Known as the “silent thief of sight”, glaucoma is the leading cause of avoidable blindness world-wide with western Sydney residents being warned not to be left in the dark.
Glaucoma is a common eye condition that affects the optic nerve, and if left untreated can cause irreversible blindness.
Westmead Hospital ophthalmologist Dr Rajeev Chalasani said the lack of symptoms in the early stages of the condition meant glaucoma could often go undiagnosed for many years.
“This condition affects over 300,000 Australians, yet it is estimated that 50 per cent of those living with glaucoma are undiagnosed,” Dr Chalasani said.
“It starts by affecting your peripheral vison before overtaking the rest of your eye. There is no pain or discomfort associated with this which is often why it goes undetected.”
“People can walk around and not realise they have it until it’s too late.”
One of the big challenges in eye care, particularly in western Sydney, is the capacity for people that need monitoring for eye conditions like glaucoma, but not necessarily needing treatment.
Dr Chalasani said your local optometrist should be your first point of call for screening and diagnosis.
“Community eye care in western Sydney is readily available for all community members,”
“The C-EYE-C Clinic, established by the Westmead Eye Clinic, partners with local optometrists to provide screening, referrals and follow-up reviews for patients.”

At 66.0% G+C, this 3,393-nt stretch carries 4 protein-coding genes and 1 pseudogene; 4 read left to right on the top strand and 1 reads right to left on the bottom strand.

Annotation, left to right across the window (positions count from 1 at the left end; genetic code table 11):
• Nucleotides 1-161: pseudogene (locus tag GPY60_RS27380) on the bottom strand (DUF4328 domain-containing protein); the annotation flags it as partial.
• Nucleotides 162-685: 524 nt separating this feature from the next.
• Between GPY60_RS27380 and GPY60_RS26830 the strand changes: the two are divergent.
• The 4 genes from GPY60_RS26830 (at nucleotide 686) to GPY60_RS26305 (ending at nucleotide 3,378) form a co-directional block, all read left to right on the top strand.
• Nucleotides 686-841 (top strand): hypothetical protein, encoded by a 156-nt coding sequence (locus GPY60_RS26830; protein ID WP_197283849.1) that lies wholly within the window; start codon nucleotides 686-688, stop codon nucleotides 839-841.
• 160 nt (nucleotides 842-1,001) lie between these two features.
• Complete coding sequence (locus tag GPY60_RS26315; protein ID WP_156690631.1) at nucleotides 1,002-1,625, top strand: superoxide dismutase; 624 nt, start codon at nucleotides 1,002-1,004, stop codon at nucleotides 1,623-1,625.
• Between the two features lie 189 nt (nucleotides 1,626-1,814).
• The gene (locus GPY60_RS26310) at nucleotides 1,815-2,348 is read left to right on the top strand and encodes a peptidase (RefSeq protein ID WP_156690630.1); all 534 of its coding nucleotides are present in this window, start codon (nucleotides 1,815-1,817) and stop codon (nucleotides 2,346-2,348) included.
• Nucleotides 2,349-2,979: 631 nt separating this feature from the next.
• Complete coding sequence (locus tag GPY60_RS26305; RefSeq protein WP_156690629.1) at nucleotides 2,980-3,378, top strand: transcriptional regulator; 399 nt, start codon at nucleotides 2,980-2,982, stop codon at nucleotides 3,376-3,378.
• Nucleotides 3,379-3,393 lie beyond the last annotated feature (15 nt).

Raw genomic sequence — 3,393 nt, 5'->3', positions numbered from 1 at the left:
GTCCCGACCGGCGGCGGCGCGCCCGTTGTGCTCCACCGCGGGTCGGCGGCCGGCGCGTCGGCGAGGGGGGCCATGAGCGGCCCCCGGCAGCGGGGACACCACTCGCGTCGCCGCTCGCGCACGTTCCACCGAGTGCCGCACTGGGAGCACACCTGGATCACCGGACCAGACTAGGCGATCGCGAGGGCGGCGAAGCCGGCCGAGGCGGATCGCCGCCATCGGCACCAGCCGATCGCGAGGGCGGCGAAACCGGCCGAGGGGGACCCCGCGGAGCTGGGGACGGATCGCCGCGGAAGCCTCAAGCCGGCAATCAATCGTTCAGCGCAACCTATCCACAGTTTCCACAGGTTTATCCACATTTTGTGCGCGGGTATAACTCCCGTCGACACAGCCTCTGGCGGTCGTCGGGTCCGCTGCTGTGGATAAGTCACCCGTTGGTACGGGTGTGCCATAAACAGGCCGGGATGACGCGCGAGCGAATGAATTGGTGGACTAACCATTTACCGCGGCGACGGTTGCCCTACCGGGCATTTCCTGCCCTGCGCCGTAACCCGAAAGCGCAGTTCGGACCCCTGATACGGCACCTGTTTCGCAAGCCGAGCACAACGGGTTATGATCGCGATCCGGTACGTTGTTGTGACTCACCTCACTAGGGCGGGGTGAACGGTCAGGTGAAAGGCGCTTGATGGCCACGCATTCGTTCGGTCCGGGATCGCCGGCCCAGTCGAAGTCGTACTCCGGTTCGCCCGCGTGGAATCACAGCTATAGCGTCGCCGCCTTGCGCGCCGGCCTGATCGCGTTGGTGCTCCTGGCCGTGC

“If treatment is required, they will be referred directly to the Westmead Eye Clinic.”
In 2020, The Westmead Hospital Eye Clinic saw and treated over 3000 glaucoma patients, with up to 970 glaucoma patients being screened and identified through the Community Eye Centre.
A common misconception has grown in recent years is that standard glasses will alleviate symptoms of glaucoma. Experts contest this is not the case.
“I like to think of it like a camera. You can have the best lens in the world, but if the film isn’t good – your picture will be blurry.” Dr Chalasani said.
“Glaucoma treatment works to lower the pressure inside the eye. This can be done through things like prescription eye-drops, oral medications, laser treatment of surgery. Glasses are used to help the light reflect on the retina.”
Dr Chalasani hopes World Glaucoma Week (March 7-13) along with World Glaucoma Day on March 12 will help people realise the importance of regular eye check-ups.
“Regular eye check-ups and early detection can be the difference in losing vison early on in life, or preserving it.”
“Glaucoma gets more common as you age, but you can still be affected by this condition in your early 30s and 40s.”
“Leaving glaucoma untreated can lead to irreversible blindness. A regular eye test at your local optometrist or ophthalmologist could make the world of difference.”
If you have a family history, of Asian or African descent or are over 50, you are more likely than other people to develop glaucoma.
For more information on active treatment for Glaucoma, visit the Westmead Hospital Eye Clinic website.